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By Mark Bell | November 23, 2006

For me, Jack Black was always the “one hot minute” friend from “The Cable Guy,” or the poor-skating heavy in “Airborne.” When “High Fidelity” hit, and he became the name that he is today, it made me happy, because finally that guy in the background with seemingly more charisma than the real leads in the various films was getting his due.

And then Jack was everywhere, and his rocking, screaming onscreen persona began to get tiresome. Sure, “School of Rock” was perfect for that performance, and the first Tenacious D album is a staple in my iPod rotation (previously CD rotation), but the other films, the “Saving Silverman,” “Orange County,” “Shallow Hal”… it was all too much. By the time “Nacho Libre” rolled around, I was personally sick of Jack Black… and yet, still intrigued with this Tenacious D film I’d been hearing about. But how could I enjoy a film that was going to be Jack at his loudest, most over-the-top when I couldn’t even deal with “Nacho Libre”?

Simple, “Tenacious D in the Pick of Destiny” is the perfect showcase for that persona, even moreso than “School of Rock.” In “PoD,” we see a Jack Black that is overwhelming bluster and rock, but also vulnerable, sweet and sympathetic. The charisma is on-point, but the humanity is ever-present. Jables is once again on my “awesome” list.

“Tenacious D in the Pick of Destiny” is the beginning primer on all things Tenacious D, giving a full backstory to the creation of the self-billed “Greatest Band in the World.” The story is thus: A young Jack Black runs away from his uptight Christian upbringing so that he can fulfill his dreams of being a Rock God, and finds himself in Hollywood, California. While in Sunny CA, he meets street busker / guitarist Kyle Gass and the two become friends, with Kyle first mentoring Jack until the two find themselves on more equal musical footing. After a particularly underwhelming performance as Tenacious D at a local open mic, they find themselves wondering what it will take to become great… and realize that all the greatest guitarists in the world, at one point in their careers, had a green pick known as the Pick of Destiny. The film then follows the two as they go after said mythical pick…

The film starts out rocking, with a musical pre-credits sequence that blows the doors off anything else to follow. This is not to say that the rest of the film is weak, hardly, but only that it hits its peak immediately and never quite gets back to that spot (though it gets pretty damn close). But those first 6 minutes are unreal, and they place you in a world that is both reality as we know it and fantasy as we’ve read about. And it is within that realm that the rest of the film resides, being at all times as normal as reality can be while also holding the promise of the mythical and epic.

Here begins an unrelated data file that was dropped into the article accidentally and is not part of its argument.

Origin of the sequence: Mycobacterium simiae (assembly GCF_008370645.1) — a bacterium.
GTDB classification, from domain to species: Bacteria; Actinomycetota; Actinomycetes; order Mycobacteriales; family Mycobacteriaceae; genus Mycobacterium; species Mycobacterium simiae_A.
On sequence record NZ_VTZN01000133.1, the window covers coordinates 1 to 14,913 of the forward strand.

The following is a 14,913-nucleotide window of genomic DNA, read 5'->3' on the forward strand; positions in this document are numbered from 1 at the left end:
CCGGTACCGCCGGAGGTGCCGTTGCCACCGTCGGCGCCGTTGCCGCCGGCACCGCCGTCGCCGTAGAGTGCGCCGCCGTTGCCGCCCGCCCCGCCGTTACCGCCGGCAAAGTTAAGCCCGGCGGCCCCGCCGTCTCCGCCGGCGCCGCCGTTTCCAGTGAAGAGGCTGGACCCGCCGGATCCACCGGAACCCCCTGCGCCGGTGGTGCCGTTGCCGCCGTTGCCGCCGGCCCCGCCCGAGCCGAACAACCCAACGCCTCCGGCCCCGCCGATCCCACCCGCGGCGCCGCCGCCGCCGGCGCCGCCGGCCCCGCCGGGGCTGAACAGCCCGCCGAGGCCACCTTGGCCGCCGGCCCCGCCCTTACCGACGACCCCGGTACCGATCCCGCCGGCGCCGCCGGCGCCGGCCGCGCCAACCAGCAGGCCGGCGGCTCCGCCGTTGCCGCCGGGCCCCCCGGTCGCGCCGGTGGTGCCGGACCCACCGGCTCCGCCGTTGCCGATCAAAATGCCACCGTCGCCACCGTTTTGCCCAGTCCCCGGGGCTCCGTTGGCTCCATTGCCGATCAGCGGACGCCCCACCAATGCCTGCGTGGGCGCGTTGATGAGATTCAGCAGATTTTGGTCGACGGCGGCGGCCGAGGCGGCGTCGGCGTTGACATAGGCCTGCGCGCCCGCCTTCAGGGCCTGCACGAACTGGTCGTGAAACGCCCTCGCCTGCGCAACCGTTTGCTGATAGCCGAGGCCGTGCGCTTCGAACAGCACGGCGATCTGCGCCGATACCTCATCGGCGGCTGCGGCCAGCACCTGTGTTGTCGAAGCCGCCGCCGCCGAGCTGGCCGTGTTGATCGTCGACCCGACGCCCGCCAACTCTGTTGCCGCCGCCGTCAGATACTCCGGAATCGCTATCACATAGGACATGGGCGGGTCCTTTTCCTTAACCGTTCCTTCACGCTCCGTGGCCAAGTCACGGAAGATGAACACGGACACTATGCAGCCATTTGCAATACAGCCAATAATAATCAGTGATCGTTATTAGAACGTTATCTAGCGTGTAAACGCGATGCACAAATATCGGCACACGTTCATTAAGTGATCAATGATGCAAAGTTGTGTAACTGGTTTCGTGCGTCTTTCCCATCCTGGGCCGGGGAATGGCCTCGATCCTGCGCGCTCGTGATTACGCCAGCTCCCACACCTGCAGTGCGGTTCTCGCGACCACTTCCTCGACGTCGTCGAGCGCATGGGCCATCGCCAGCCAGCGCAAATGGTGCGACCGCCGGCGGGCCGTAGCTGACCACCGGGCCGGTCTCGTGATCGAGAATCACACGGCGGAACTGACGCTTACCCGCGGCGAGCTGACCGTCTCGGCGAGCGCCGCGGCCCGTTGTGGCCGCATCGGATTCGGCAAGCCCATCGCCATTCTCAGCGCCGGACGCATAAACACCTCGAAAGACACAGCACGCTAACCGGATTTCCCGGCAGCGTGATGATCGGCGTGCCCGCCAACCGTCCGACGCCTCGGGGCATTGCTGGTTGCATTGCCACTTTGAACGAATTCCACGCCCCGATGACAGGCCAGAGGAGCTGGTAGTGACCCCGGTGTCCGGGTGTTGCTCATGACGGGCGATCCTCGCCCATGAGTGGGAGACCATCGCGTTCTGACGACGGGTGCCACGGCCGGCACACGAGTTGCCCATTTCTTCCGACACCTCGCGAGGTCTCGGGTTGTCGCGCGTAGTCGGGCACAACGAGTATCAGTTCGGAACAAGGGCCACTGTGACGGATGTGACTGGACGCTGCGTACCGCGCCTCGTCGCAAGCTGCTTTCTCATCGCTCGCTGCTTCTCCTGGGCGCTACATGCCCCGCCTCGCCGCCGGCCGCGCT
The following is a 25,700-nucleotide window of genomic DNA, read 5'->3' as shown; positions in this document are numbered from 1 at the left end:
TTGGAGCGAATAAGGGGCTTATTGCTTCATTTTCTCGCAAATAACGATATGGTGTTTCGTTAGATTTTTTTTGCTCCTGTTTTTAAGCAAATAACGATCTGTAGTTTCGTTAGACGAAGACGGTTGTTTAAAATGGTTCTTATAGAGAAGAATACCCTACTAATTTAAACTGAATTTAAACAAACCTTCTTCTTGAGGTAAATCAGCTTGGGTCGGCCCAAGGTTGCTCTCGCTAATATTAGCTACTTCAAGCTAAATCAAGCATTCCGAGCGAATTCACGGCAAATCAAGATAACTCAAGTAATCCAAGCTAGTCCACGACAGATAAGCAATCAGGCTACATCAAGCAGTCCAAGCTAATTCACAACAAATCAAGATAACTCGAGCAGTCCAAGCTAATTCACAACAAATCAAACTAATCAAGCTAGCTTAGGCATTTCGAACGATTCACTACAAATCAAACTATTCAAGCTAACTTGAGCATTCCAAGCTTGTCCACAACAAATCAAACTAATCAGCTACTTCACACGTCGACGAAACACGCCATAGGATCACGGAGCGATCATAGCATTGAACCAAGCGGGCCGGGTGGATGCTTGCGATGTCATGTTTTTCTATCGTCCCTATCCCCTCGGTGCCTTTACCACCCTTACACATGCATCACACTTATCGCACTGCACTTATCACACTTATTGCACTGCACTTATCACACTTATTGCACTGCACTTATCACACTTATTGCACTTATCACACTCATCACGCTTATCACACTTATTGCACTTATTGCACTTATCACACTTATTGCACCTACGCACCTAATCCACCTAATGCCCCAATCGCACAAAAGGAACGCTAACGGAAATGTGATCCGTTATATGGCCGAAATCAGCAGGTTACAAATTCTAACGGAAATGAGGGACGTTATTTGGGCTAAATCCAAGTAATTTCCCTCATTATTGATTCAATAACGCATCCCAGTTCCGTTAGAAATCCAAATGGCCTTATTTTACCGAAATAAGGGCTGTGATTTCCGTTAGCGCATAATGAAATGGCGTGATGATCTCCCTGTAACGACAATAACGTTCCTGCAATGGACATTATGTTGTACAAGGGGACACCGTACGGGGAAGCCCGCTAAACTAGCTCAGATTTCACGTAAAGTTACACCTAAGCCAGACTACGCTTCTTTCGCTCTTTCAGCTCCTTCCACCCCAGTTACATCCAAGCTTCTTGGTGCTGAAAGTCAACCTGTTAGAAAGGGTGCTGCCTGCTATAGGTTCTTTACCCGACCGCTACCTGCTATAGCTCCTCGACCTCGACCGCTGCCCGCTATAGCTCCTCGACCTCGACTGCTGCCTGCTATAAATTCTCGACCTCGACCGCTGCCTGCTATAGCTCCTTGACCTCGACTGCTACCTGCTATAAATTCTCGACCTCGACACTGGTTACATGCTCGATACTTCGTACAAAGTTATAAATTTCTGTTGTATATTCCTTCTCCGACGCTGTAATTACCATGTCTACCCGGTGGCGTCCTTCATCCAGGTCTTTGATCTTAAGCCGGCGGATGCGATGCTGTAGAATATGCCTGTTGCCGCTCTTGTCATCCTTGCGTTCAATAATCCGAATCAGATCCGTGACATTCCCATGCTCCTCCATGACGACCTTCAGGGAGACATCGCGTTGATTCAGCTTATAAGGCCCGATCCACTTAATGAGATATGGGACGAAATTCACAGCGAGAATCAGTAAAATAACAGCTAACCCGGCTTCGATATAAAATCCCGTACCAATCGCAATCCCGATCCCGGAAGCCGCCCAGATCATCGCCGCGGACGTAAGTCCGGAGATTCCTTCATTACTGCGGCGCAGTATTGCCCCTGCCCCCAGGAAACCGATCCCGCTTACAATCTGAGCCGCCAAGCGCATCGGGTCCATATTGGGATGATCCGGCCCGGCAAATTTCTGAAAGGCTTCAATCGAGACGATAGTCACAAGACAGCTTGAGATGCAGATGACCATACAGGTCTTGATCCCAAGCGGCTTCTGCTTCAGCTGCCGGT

Acting-wise, everyone carries their own weight and more. As mentioned earlier, Jack is not only tolerable again, but sincerely loveable, and Kyle shines as the straight-man with a golden heart (or golden hard-on, the man likes the ladies). And similar to the plight of finding a film where I could enjoy JB again, this is also a film where a cameo from Ben Stiller didn’t make me cry foul, another grand achievement.

For those that are fans of the D foremost, the film will not disappoint. Throughout the film are references to the D’s show on HBO and characters and events that were built up via the D’s music. (All told, if nothing else, “Pick of Destiny” is really the fleshed-out backstory to the song “Tribute” off the D’s debut album.) But on a grander note, “PoD” feels like act one of an even more epic trilogy. This is how the D met, but so much more could be explored in subsequent films, from the real rise to greatness for the band, the trials and tribulations that occur with stardom, to a personal reconciliation by bringing back the characters of Jack and Kyle’s parents, and a possibly even more final showdown with the Devil… but that’s all hopeful speculation.

In the end, Jack, Kyle and director Liam Lynch (“Sarah Silverman: Jesus is Magic”) have created more than just a low-brow comedy, they’ve created a comedic saga, a film more rock show than movie. This epic quality, enhanced by the idea of a Pick of Destiny, a hero’s quest and the immersive soundtrack, makes the film more than just a few good laughs. This is about following your dreams, being the best you can be and rock and roll at its purest fun. And, yes, the film is also one of the funniest films of 2006; the type of picture you should see in a theater with a bunch of friends, because this is a film experience, not just a movie.

Check out clips from “Tenacious D in the Pick of Destiny” in Film Threat’s Video Section>>>

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